Goldman Sachs is quietly launching its retail bank Marcus in the UK

YouTube/Marcus by Goldman SachsAn advert for Marcus that ran in the US.

  • Goldman Sachs is launching its online retail bank Marcus to UK staff.
  • A full roll-out will follow “in the coming weeks.”
  • Goldman launched Marcus in the US in 2016 and it has since written over $US2 billion worth of loans.

LONDON – Goldman Sachs on Thursday soft-launched its online retail bank Marcus in the UK.

A memo sent to staff on Thursday, and seen by Business Insider, invited UK-based staff to apply for accounts with Marcus and give “feedback before officially going to market.” The bank will launch fully to UK consumers “in the coming weeks.”

“The launch of Marcus by Goldman Sachs in the UK represents an important milestone in the growth of Goldman Sachs’ consumer business, as well as continued diversification of the firm’s funding,” the memo said.

“Our initial offering aligns to one of Marcus’ core tenets, offering transparent, simple and easy-to-use products that provide value. We look forward to building new relationships and meeting the savings needs of UK customers.”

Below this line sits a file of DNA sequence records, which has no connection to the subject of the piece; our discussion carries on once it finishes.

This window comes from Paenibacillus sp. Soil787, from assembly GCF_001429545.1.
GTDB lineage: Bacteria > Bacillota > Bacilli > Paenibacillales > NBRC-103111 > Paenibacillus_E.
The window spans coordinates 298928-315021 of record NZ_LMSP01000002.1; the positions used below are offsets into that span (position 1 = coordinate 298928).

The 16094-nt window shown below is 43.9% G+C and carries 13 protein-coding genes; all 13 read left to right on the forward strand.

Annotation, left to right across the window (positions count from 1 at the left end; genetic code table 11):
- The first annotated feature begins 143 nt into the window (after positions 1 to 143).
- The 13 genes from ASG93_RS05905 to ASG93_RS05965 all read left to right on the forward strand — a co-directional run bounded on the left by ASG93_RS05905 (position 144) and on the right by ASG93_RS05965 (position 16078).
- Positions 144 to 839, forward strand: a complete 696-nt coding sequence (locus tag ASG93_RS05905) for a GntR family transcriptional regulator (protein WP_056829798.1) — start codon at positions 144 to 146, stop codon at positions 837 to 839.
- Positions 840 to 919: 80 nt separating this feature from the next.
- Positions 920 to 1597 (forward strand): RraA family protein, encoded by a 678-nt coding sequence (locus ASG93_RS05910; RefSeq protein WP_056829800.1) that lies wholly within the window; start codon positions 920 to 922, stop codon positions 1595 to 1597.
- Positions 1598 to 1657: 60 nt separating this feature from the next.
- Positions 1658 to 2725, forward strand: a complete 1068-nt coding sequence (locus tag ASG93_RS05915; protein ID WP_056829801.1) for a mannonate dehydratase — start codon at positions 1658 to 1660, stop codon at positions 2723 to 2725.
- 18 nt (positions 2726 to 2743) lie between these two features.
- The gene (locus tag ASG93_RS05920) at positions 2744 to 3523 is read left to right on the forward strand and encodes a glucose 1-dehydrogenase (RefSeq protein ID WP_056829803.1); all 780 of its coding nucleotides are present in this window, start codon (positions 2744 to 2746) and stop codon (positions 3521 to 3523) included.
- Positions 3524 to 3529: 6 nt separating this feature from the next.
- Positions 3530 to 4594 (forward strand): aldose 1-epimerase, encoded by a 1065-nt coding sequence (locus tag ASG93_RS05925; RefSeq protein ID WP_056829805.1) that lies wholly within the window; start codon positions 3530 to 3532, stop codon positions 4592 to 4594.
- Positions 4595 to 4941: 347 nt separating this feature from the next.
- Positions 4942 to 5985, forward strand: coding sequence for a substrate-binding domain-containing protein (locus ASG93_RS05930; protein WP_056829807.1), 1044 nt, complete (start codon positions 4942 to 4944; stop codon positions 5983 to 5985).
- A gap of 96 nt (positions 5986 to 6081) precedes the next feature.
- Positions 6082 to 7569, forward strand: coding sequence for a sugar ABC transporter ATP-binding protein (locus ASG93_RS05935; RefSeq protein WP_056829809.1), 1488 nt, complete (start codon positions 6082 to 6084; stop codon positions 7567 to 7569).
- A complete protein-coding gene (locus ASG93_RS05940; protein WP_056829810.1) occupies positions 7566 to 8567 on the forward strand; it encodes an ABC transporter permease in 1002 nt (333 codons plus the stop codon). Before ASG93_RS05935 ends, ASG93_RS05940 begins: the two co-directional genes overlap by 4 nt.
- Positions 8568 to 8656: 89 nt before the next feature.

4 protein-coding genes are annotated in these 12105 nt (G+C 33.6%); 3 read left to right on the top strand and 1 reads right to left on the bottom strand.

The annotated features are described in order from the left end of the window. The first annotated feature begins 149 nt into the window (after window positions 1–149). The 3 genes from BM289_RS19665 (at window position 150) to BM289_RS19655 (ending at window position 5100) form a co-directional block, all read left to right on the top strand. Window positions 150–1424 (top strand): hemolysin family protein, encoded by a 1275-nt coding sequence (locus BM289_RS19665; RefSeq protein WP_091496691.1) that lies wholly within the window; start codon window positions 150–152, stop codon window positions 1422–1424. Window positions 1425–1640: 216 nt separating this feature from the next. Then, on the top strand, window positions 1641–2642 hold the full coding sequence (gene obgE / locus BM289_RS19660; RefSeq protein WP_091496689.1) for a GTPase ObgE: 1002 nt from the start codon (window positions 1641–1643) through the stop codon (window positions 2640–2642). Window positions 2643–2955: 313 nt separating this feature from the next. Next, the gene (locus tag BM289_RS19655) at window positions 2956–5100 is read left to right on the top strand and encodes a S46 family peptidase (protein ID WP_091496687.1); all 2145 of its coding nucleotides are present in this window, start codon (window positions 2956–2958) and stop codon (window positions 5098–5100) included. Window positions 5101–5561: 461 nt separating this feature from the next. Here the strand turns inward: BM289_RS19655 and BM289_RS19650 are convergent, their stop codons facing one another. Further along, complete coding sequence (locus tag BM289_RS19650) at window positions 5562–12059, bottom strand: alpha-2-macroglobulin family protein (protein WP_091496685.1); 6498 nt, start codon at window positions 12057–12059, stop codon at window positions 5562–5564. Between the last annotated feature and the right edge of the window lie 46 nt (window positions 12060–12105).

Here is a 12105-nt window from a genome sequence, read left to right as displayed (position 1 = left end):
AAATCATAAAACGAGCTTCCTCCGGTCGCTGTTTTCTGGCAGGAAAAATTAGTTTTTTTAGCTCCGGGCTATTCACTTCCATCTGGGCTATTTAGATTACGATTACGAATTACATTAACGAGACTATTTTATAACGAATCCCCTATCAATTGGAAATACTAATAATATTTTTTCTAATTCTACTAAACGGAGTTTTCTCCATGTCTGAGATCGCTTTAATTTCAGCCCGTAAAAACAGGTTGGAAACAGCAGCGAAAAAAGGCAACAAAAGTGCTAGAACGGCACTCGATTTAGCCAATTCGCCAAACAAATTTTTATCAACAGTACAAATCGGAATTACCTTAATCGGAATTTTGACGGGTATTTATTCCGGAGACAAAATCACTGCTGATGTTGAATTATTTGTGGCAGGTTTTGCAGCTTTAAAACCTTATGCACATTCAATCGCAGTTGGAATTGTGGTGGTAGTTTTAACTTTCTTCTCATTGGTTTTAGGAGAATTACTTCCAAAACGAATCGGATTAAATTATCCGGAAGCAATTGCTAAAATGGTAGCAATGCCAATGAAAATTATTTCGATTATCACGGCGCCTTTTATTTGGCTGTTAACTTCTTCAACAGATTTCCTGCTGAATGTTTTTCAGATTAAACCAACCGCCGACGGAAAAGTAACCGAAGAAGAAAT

The memo was signed by Goldman Sachs International CEO Richard Gnodde, Goldman’s US Bank CEO Stephen Scherr, Goldman’s EMEA COO Dermot McDonogh, and Harit Talwar, who heads digital finance at the bank.

Goldman launched Marcus in the US in 2016 as an online savings and loans business for the masses, a stark change from its usual uber-wealthy clientele. The launch came as traditional sources of income were lagging and amid global pressure for banks to diversify their funding streams. Marcus has since written over $US2 billion worth of loans.

Marcus will initially only offer a savings account in the UK. BI understands that the initial interest rate being offered to staff internally is 1.5% although the memo states: “The current interest rate offered may be subject to change for the nationwide launch, depending on market conditions.”

Marcus currently has around 150 UK employees headed up by Des McDaid. McDaid joined last year from UK bank TSB, where he was a director of savings and loans.

Business Insider reported on Goldman Sach’s efforts to staff up in London earlier this year.

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